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Japanese Potato Croquettes, or “Korokke” as they are called in Japanese, are a delicious fried food made from panko crumbed mashed potato with carrot, onion and mince. They are a tasty street food but are also one of those Japanese home style dishes that can easily be made at home too.
My mother often cooked this for us because Japanese Potato Croquettes are a favourite dish of most Japanese children. Japanese Potato Croquettes are served for either for lunch or dinner because this little croquette is like an all-in-one-meal! They’re especially great for lunch on-the-go!
There was a butcher in my little home town and the “Korokke” they made was so yummy. The outside of the korokke was a perfect golden-brown colour, that gave a wonderful “Crunch!” sound as you bit into it… Inside was the ideal creamy mashed texture, with the perfect ratio of potato to beef mince! Plus, they were only 50 yen (which is like 50 cents) so it was perfect thing for me to spend my pocket money on as a child. Sometimes my mom would bring them home for dinner as well when she didn’t have time to cook. It was great.
I wanted to recreate the butcher’s yummy potato croquettes with some delicious Aussie beef (which Japanese people love). To get the crispy and crunchy outer coating you need to use Japanese panko crumbs, which you can get at most grocery stores nowadays.
I did a little bit of research since I first published my original potato croquettes recipe in 2016. I wanted to recreate the “hoku hoku” potato texture. Sometimes food textures are described in Japanese using onomatopoeias (where the sound of the word is similar to the sound of the thing you are describing). It is very difficult to translate these words exactly. Sadly, only those who have bitten into a Japanese potato croquette and felt the comforting softness and warmth of the starchy steamy potato texture will know just what I am talking about…
So, let’s make some “hoku hoku” deliciousness so you can know the hidden meaning too! In order to achieve the perfect “hoku hoku” texture, using the right type of potato is the key. The two main types that you find in Japan are “Meekuin” (メークイン) and “Danshaku” (男爵). Usually potatoes are classified into three types, Starchy, Waxy, and All-purpose. The Starchy type makes great for a great “hoku hoku” texture in Japanese Potato Croquettes because they are high in starch and low in moisture.
I was searching for something similar to Danshaku potatoes in Australia, and found a Sebago variety in my local supermarket. It is more of an all-rounder potato variety in Australia, but the croquettes that resulted from it were definitely “hoku hoku”. In America the classic Idaho, or Russet would a great choice for croquettes. Try to make your Japanese Potato Croquettes with a starchy type of potato in your country to experience the “hoku hoku” Japanese potato croquettes.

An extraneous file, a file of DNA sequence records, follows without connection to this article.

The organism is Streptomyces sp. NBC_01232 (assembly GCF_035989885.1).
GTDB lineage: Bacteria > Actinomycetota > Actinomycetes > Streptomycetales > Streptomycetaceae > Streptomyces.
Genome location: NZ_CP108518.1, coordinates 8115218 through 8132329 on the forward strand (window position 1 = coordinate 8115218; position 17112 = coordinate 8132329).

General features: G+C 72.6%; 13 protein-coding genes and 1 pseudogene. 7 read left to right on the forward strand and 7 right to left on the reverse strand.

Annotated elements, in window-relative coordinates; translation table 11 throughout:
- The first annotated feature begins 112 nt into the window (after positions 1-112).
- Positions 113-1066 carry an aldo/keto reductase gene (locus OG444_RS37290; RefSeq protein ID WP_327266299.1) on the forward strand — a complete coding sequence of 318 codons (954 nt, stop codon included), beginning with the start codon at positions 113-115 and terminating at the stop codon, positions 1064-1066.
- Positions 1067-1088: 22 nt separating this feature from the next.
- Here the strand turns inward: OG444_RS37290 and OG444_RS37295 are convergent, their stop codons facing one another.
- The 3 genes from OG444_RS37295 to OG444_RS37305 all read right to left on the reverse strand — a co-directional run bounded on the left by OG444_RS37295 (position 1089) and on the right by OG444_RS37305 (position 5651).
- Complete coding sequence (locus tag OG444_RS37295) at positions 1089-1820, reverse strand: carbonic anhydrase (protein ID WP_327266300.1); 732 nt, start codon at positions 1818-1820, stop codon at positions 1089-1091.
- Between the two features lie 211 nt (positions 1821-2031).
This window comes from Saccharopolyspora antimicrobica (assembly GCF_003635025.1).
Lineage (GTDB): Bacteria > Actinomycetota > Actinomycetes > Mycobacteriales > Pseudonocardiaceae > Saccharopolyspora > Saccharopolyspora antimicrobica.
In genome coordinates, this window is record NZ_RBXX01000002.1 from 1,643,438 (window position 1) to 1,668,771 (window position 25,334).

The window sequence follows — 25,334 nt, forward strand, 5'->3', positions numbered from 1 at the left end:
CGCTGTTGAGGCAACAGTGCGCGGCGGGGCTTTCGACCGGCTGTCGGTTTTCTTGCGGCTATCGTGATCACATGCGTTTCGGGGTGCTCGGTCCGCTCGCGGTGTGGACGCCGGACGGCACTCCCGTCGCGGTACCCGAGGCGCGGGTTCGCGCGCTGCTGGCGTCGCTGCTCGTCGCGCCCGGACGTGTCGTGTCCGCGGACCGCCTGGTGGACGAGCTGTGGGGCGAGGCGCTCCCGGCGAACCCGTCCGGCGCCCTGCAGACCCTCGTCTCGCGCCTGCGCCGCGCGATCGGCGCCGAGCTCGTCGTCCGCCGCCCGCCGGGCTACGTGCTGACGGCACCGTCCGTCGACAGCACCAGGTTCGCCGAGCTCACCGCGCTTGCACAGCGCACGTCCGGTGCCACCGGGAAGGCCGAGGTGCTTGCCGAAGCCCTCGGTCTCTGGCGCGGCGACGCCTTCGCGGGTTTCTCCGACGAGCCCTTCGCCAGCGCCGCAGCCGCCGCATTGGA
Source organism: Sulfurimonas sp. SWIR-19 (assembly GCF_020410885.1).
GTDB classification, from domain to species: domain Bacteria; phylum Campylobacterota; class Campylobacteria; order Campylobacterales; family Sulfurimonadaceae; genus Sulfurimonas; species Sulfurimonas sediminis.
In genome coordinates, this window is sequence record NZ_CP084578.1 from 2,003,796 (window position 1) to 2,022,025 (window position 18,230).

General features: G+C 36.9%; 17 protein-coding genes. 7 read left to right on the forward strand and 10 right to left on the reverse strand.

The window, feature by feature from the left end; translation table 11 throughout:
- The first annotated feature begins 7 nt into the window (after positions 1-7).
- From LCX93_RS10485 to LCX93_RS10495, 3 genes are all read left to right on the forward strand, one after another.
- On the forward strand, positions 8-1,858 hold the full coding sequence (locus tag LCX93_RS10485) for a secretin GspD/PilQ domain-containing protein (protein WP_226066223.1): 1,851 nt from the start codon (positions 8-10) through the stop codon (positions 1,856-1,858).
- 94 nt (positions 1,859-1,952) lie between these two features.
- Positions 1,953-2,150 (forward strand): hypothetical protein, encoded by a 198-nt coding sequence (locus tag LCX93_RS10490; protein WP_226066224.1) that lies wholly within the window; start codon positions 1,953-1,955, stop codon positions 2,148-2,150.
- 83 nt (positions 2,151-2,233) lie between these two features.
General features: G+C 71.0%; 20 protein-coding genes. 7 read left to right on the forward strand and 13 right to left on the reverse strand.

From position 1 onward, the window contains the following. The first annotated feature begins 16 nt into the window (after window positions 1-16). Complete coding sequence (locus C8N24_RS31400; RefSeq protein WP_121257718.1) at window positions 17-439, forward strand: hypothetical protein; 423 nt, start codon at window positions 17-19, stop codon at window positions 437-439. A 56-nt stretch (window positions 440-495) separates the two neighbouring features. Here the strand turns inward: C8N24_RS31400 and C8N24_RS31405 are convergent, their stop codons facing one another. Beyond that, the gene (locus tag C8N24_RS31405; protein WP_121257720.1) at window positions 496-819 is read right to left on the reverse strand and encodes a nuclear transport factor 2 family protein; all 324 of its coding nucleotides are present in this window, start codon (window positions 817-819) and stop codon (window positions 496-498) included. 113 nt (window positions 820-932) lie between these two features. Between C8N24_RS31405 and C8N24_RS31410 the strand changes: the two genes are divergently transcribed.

There is also one other important cooking tip to create the “hoku hoku” texture. After the potato is cooked (but before you mash it), strain the water from the potatoes, put them back in the pot and shake them around to rough up the outsides a little. This will result in the potatoes looking like they are covered in snowy-like potato powder! This technique helps decrease the amount of moisture in the potato through evaporatation, and makes the potato fluffier overall. This technique is called “Kofuki Imo”, and potatoes made this way are often served as side dish.
So, the secret to “hoku hoku” Japanese Potato Croquettes is: 1: Choose a starchy variety of potato, and 2: Before you mash the cooked potato, shake it around to fluff up the outside and fry off the excess moisture from the potato.
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Delicious "hoku hoku" Japanese potato croquettes recipe
- 500 g Starchy potatoes
- 120 g Beef mince
- 70 g Onion or half small onion
- 70 g Carrot half of small carrot
- 1/2 tbs olive oil
- Oil for deep frying
- 1 egg
- 4 tbs plain flour
- 50 ml water
- 1 tbs kewpie mayonnaise
- 2 cups of Japanese panko bread crumb
Peel and dice the potatoes.
Cook the potatoes in boiling water for about 10 minutes. Check if the potatoes are cooked by inserting a skewer. If it goes through, the potato is cooked.
Strain the water from the potatoes, put them back in the pot and shake them around to rough up the outsides a little.
Chop the onion and carrot finely.
Heat olive oil in a frying pan over high heat and add the onion and carrot to cook.
Add the mince and cook and season with salt and pepper.
Once the mince is cooked, remove from the heat and add the cooked mince, onion and carrot to the mashed potato and mix well.
Divide the mix into 8 equal sized ovals.
Combine the egg, water, mayonnaise, and flour in a small bowl to make a batter.
Coat each of the ovals with the batter, then place the potato oval into the panko crumbs.
Coat all potato ovals with the panko crumbs.
Heat deep frying oil in a deep pan until it reaches around 180 degrees Celsius (350 degrees Fahrenheit). If you don’t have a thermometer you can check if the oil is the correct temperature by dropping a bread crumb into the oil. If the bread crumb drops about halfway down into the oil, then floats back up – you are at the perfect temperature.
Fry each of the potato ovals until crispy and golden brown.
Serve croquettes with salad leaves or any side dish of your choice.
carolies of the potato croquettes are indication only as the deep frying oil is difficult to accurately measured.
The croquettes can be freezed